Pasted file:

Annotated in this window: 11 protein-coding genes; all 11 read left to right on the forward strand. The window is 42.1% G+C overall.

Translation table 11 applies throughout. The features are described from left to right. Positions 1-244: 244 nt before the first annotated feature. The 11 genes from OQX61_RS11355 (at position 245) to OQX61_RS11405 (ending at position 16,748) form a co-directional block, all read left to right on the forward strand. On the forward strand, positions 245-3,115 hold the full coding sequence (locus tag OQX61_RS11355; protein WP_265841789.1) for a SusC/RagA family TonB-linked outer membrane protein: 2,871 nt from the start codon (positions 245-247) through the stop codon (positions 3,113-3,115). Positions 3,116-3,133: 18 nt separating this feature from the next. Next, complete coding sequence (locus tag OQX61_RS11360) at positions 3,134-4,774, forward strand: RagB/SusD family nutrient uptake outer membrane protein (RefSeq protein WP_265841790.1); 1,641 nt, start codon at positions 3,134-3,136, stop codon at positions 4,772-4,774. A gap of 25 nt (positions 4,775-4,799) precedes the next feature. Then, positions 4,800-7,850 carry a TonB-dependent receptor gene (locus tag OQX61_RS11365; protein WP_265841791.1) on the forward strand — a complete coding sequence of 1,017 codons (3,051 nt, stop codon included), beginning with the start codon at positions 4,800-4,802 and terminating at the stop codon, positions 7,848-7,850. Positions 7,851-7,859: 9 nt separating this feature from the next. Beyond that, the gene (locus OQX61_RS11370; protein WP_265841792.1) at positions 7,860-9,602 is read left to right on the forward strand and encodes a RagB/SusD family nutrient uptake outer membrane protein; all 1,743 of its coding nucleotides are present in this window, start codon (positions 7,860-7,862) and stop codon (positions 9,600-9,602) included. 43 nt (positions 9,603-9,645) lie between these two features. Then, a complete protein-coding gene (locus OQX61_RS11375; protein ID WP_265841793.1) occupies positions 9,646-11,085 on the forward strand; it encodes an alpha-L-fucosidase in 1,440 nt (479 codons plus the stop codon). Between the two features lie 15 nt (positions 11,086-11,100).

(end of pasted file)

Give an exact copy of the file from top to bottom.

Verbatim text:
Annotated in this window: 11 protein-coding genes; all 11 read left to right on the forward strand. The window is 42.1% G+C overall.

Translation table 11 applies throughout. The features are described from left to right. Positions 1-244: 244 nt before the first annotated feature. The 11 genes from OQX61_RS11355 (at position 245) to OQX61_RS11405 (ending at position 16,748) form a co-directional block, all read left to right on the forward strand. On the forward strand, positions 245-3,115 hold the full coding sequence (locus tag OQX61_RS11355; protein WP_265841789.1) for a SusC/RagA family TonB-linked outer membrane protein: 2,871 nt from the start codon (positions 245-247) through the stop codon (positions 3,113-3,115). Positions 3,116-3,133: 18 nt separating this feature from the next. Next, complete coding sequence (locus tag OQX61_RS11360) at positions 3,134-4,774, forward strand: RagB/SusD family nutrient uptake outer membrane protein (RefSeq protein WP_265841790.1); 1,641 nt, start codon at positions 3,134-3,136, stop codon at positions 4,772-4,774. A gap of 25 nt (positions 4,775-4,799) precedes the next feature. Then, positions 4,800-7,850 carry a TonB-dependent receptor gene (locus tag OQX61_RS11365; protein WP_265841791.1) on the forward strand — a complete coding sequence of 1,017 codons (3,051 nt, stop codon included), beginning with the start codon at positions 4,800-4,802 and terminating at the stop codon, positions 7,848-7,850. Positions 7,851-7,859: 9 nt separating this feature from the next. Beyond that, the gene (locus OQX61_RS11370; protein WP_265841792.1) at positions 7,860-9,602 is read left to right on the forward strand and encodes a RagB/SusD family nutrient uptake outer membrane protein; all 1,743 of its coding nucleotides are present in this window, start codon (positions 7,860-7,862) and stop codon (positions 9,600-9,602) included. 43 nt (positions 9,603-9,645) lie between these two features. Then, a complete protein-coding gene (locus OQX61_RS11375; protein ID WP_265841793.1) occupies positions 9,646-11,085 on the forward strand; it encodes an alpha-L-fucosidase in 1,440 nt (479 codons plus the stop codon). Between the two features lie 15 nt (positions 11,086-11,100).